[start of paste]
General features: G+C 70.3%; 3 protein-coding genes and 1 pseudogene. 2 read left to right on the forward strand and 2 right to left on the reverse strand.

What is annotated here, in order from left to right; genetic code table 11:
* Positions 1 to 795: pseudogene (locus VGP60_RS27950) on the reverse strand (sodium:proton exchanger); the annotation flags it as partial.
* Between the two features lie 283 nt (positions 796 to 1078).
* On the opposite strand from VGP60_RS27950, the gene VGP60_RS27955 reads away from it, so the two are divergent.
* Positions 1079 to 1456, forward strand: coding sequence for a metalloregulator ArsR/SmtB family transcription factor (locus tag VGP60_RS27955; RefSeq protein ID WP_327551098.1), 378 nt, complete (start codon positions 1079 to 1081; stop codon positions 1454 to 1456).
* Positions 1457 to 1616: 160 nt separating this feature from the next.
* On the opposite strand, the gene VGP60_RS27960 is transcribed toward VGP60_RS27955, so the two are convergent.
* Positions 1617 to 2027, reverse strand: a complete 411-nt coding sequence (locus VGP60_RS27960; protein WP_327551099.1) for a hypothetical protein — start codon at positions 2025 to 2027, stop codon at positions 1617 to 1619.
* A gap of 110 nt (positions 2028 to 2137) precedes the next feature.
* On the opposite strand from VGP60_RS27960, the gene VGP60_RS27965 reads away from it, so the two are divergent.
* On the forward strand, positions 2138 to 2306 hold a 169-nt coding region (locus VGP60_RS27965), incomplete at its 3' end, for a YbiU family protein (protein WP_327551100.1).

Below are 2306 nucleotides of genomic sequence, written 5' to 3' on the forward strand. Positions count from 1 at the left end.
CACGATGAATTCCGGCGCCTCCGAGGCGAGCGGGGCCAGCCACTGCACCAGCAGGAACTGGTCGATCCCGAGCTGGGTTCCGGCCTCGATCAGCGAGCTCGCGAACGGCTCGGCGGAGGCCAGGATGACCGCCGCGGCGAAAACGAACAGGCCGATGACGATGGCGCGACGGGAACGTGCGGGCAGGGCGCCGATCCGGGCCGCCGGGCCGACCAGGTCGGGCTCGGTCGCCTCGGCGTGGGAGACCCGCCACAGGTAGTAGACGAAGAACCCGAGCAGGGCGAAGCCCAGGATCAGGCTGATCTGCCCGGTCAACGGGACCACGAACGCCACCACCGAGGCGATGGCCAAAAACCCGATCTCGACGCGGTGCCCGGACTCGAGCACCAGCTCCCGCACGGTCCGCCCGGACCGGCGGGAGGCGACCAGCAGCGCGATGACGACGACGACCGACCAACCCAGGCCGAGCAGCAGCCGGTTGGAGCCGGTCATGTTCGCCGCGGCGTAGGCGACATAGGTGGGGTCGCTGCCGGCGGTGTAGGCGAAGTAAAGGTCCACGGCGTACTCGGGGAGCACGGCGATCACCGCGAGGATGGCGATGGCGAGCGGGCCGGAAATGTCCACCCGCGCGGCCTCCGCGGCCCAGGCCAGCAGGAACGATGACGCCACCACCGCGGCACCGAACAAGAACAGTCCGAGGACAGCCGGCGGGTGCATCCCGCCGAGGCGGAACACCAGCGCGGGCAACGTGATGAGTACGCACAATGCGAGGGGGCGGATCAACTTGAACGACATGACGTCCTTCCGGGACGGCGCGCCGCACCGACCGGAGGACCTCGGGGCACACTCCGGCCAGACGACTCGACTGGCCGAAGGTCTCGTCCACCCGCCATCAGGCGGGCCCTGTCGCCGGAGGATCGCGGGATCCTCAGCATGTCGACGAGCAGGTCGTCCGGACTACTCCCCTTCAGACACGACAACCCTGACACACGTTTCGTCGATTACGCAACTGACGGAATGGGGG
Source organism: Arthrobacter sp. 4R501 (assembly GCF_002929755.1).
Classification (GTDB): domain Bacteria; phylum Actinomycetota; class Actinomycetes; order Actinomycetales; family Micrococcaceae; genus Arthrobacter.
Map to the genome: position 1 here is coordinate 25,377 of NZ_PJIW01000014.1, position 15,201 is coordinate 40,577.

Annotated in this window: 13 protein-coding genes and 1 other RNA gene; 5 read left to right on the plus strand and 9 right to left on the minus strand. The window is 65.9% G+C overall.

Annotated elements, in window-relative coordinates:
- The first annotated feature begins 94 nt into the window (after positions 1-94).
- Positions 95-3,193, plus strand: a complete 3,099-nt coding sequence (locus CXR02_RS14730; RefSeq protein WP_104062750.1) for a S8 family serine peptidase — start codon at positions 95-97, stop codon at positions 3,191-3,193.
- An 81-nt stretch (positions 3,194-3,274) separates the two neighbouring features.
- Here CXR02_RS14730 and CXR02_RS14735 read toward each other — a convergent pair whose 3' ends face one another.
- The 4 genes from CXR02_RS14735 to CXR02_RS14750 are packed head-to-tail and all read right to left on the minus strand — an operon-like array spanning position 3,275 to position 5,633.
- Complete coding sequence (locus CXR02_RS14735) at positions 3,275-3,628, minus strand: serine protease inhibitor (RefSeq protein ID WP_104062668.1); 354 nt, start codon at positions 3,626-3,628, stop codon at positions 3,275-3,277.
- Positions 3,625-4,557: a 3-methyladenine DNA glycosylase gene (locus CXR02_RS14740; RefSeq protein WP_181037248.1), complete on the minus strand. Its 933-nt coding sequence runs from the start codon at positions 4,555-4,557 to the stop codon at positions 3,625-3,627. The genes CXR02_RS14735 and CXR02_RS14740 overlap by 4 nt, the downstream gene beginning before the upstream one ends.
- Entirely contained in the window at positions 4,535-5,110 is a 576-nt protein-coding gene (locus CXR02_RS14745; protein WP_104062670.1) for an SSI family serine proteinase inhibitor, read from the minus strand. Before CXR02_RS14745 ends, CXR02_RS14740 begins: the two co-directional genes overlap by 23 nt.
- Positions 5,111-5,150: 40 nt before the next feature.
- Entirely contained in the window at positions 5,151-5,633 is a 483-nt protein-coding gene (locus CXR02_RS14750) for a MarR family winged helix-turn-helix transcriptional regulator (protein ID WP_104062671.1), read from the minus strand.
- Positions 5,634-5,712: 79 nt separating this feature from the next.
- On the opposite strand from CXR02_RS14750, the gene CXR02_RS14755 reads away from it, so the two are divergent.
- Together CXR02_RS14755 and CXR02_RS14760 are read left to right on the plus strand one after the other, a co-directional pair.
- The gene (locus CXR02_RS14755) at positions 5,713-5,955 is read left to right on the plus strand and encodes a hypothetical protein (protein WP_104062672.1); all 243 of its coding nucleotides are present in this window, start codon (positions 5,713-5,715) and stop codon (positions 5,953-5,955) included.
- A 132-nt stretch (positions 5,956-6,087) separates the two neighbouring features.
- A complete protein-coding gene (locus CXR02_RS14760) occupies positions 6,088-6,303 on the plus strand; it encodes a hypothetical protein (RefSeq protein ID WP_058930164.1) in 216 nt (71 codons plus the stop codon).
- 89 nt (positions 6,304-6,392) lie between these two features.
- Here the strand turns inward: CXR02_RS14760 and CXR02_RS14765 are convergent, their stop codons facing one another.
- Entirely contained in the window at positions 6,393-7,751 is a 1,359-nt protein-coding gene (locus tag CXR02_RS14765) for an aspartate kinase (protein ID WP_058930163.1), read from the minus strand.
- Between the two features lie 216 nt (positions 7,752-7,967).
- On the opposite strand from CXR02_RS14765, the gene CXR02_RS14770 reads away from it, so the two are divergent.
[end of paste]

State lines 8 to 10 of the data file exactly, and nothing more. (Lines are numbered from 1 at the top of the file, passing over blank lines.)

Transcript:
* On the opposite strand, the gene VGP60_RS27960 is transcribed toward VGP60_RS27955, so the two are convergent.
* Positions 1617 to 2027, reverse strand: a complete 411-nt coding sequence (locus VGP60_RS27960; protein WP_327551099.1) for a hypothetical protein — start codon at positions 2025 to 2027, stop codon at positions 1617 to 1619.
* A gap of 110 nt (positions 2028 to 2137) precedes the next feature.